All research requests made to Tr’ondëk Hwëch’in, whether in reference to our history, society, current land use and traditional territory, are handled by a small group of individuals who also have many other responsibilities. Our main focus is to support the needs and work of Tr’ondëk Hwëch’in citizens. Other requests mean additional work and sometimes it is simply not possible to address all research inquiries.
Ask yourself a few questions: ‟Why am I doing this?″ ‟What are the eventual products of my work and how might they be used?″ ‟Will the results of my work be beneficial to Tr’ondëk Hwëch’in?″
If your research adds to our knowledge and is helpful to us, we will be more inclined to support your research.
Begin by checking other sections of this website which will steer you to a variety of useful resources. Also check out archival records and publications as well as reports prepared by and for the First Nation. You may find your answers in these resources without requiring the services of Tr’ondëk Hwëch’in staff.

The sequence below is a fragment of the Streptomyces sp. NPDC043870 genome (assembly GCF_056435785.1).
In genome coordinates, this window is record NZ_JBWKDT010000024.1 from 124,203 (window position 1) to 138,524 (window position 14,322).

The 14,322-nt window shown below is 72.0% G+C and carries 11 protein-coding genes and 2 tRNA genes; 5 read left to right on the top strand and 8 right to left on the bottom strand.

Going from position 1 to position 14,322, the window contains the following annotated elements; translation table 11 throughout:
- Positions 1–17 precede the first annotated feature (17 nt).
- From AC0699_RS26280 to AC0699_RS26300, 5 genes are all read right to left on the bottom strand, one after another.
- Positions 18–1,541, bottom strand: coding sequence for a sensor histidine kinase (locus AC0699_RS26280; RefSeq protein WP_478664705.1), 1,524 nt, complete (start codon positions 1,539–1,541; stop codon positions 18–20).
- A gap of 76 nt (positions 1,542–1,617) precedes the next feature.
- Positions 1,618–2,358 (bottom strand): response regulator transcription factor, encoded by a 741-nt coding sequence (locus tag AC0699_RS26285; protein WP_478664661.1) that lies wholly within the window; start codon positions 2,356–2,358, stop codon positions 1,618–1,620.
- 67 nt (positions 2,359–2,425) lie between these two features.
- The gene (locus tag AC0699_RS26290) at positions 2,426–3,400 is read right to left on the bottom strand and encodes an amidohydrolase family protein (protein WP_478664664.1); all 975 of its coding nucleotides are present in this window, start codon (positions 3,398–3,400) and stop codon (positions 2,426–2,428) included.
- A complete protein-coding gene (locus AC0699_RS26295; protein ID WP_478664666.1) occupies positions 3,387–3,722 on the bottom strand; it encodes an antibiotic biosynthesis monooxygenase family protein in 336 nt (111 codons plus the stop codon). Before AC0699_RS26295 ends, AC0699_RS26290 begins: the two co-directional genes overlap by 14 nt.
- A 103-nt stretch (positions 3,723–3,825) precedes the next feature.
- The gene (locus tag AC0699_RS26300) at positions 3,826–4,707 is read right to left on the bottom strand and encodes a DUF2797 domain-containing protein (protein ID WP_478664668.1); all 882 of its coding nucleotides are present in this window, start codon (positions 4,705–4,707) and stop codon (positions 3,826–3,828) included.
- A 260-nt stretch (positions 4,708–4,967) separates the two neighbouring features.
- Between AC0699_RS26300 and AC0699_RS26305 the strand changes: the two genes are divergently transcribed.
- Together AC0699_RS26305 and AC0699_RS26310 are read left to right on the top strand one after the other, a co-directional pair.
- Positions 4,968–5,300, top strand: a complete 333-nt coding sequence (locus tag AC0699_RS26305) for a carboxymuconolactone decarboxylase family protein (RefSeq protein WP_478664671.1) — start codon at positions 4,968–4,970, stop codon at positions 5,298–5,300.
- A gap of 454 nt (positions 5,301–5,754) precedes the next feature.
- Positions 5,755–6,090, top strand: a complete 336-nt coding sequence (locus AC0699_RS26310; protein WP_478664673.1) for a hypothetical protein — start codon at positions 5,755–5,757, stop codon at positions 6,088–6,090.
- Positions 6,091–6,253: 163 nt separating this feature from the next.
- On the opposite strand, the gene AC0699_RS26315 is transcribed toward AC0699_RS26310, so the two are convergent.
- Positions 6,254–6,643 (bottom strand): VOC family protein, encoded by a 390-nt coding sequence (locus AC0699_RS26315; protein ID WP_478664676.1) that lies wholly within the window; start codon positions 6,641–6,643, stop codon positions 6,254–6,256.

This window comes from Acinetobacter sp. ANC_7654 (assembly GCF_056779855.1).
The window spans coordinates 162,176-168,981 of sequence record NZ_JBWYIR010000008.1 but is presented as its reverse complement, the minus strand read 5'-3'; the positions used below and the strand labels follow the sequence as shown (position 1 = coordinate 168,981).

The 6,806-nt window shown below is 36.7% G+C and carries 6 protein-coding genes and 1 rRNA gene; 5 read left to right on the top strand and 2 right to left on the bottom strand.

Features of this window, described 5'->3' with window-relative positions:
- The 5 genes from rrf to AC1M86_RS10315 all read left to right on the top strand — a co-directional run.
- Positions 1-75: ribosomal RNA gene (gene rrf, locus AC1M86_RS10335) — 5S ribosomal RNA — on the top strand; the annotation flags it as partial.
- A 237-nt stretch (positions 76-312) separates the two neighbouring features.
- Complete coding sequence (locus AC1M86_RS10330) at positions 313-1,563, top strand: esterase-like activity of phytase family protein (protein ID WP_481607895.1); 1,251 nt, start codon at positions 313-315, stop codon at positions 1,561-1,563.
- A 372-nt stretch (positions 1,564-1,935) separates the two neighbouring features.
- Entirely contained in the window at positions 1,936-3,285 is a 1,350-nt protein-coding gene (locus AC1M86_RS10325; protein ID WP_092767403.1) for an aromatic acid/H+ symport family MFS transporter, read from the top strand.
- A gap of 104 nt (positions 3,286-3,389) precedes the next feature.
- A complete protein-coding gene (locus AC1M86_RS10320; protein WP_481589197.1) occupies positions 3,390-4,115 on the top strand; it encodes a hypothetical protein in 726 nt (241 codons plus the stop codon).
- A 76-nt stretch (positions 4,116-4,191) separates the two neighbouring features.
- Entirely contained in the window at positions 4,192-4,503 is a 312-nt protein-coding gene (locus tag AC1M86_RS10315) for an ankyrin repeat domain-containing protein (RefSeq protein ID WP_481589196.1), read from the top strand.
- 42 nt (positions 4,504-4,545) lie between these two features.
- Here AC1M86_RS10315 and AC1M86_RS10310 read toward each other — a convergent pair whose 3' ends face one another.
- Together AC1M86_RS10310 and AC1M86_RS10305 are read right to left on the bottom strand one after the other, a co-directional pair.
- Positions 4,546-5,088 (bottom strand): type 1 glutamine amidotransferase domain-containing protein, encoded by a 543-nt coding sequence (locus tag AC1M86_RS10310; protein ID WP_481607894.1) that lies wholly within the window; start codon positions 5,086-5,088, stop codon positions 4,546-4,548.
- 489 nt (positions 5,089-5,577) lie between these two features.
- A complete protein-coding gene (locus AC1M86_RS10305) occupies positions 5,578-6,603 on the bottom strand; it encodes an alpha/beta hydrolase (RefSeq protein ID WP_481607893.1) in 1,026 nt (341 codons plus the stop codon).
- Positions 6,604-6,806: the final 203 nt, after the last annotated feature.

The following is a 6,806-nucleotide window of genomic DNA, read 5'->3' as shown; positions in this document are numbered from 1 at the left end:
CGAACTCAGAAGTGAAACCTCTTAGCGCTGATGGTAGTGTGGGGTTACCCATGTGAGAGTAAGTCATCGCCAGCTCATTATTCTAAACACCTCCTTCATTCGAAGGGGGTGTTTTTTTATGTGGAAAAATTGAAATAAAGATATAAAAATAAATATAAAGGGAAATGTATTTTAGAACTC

Otherwise, begin by contacting the Heritage Department to complete a research agreement.
Do not go knocking on the doors of citizens or elders and start asking questions. Any contacts should be arranged by staff at the Heritage Branch who can inform you of protocols, if your inquiries are appropriate, the best person to ask, and any issues with timing and health.
There are issues of copyright, ownership and intellectual property rights that you need to fully understand and respect.
The Association of Universities for Northern Studies (ACUNS) developed a set of ethical guidelines for people doing research in the North. While these were developed for university researchers, they apply to anyone doing research. You can find these in our Resource Bank.
In summary, all research work should be done in a respectful way. This means giving full credit to your sources, sharing any products from your work and ensuring that people fully consent to your use of their stories.